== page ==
These spoons appear to be souvenir spoons which were made in the old
style of spoon making.
I had not realized that the souvenir spoon collecting fad had reached
Russia until a kind reader
helped me understand the writing on these spoons.
All of these spoons have the Russian 84 zolotnic silver mark
historic area associated with the Caucasus region
Thanks to a kind reader, Anna Armarchuk, I can now give my readers
further insight into this unusual spoon.
The writing around the edge is basically translated as
"Eat bread and salt, tell the truth"
This is an old proverb from various Slavic areas.
Bread and salt are very common items used to greet guests and show the
The practice is used in most Slavic areas.
(The custom goes back centuries and was even used on the international
The guest will dip the bread into salt (special containers were often
made for this ceremonial occasion.)
Why bread and salt? -- Jesus said "I am the bread of life" and said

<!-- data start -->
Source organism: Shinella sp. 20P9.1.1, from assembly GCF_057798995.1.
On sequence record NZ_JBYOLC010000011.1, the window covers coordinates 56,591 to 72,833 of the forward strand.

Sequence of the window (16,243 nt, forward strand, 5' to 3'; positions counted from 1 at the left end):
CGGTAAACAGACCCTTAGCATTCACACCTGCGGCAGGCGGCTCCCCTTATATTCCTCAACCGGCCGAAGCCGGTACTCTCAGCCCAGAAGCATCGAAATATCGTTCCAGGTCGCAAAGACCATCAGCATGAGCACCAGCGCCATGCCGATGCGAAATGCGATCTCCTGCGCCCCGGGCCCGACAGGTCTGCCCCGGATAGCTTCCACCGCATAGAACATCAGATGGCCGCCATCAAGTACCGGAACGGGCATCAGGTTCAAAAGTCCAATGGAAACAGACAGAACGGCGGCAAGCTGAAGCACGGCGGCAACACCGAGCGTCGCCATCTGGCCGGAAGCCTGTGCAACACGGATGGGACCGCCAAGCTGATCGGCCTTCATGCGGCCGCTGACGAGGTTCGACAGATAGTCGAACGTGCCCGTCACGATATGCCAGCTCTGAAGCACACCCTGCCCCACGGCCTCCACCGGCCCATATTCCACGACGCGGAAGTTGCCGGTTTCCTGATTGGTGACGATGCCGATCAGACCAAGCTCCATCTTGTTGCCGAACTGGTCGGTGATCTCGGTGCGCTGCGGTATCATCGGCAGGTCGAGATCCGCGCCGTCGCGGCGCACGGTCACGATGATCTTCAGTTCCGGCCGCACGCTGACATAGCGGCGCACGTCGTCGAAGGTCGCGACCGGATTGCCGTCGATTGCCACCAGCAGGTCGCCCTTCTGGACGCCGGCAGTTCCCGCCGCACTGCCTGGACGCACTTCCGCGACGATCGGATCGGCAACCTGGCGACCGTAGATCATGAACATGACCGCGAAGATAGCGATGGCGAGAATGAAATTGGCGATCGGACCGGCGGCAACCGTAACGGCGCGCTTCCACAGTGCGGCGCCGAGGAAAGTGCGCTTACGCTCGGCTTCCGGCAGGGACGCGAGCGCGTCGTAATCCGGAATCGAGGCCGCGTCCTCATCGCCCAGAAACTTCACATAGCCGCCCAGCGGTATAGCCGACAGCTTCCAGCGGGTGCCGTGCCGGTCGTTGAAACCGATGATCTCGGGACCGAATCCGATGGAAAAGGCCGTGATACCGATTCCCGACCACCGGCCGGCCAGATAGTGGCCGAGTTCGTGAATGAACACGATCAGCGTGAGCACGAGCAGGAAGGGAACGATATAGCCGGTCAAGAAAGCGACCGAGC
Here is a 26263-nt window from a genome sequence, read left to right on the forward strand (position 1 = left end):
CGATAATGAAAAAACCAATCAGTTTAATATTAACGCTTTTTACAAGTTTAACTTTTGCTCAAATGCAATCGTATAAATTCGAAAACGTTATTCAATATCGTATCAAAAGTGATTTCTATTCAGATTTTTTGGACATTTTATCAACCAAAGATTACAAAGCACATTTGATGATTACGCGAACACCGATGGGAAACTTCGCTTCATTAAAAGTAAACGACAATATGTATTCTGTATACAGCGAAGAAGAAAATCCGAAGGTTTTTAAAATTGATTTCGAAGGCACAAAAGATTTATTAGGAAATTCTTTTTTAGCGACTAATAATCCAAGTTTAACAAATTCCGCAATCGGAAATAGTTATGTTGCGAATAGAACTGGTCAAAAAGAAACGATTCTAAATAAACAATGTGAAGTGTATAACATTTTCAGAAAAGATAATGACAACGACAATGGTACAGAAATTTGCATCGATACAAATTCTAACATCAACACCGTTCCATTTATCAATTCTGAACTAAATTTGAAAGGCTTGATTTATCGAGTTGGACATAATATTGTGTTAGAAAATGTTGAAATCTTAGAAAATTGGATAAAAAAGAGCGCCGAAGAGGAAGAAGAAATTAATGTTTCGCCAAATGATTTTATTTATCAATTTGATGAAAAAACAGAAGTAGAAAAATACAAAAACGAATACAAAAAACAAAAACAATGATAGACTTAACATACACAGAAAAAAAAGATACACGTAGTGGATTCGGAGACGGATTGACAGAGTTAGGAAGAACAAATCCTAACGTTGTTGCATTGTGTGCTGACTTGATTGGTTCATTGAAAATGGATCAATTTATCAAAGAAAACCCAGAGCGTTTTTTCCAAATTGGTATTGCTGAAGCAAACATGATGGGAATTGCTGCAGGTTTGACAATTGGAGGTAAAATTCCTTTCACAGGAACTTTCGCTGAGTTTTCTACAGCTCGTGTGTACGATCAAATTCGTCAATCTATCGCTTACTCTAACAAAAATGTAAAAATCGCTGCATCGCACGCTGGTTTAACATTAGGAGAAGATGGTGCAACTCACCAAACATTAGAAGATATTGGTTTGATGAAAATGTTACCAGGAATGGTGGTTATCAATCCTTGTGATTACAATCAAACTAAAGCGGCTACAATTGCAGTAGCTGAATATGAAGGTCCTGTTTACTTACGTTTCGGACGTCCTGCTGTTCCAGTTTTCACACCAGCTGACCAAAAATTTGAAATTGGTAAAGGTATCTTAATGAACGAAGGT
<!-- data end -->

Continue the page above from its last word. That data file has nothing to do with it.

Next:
"you are the salt of the earth"
After the greeting, the guests should talk truthfully to each other.
On the spoon above, the writing is along the edge. It is not possible
to take a picture from any angle to capture the entire message, so I
took 3 pictures and you will have to put them together in your mind
1. left side of handle
2. opposite handle
3. right side of handle
Does anybody recognize this scene?
After extensive research Anna and I have come to the conclusion that
this is a generalized
view of the churches in the Kremlin (Moscow) viewed from outside the
fortress walls. You can see
the fortress walls and the river bank wall near the bottom of the
scene. We could not find a picture
with this exact image from the time period of this spoon
(ca. 1900). If you have a different
interpretation, please let me know.
Many of the old churches were destroyed or modified during the Soviet
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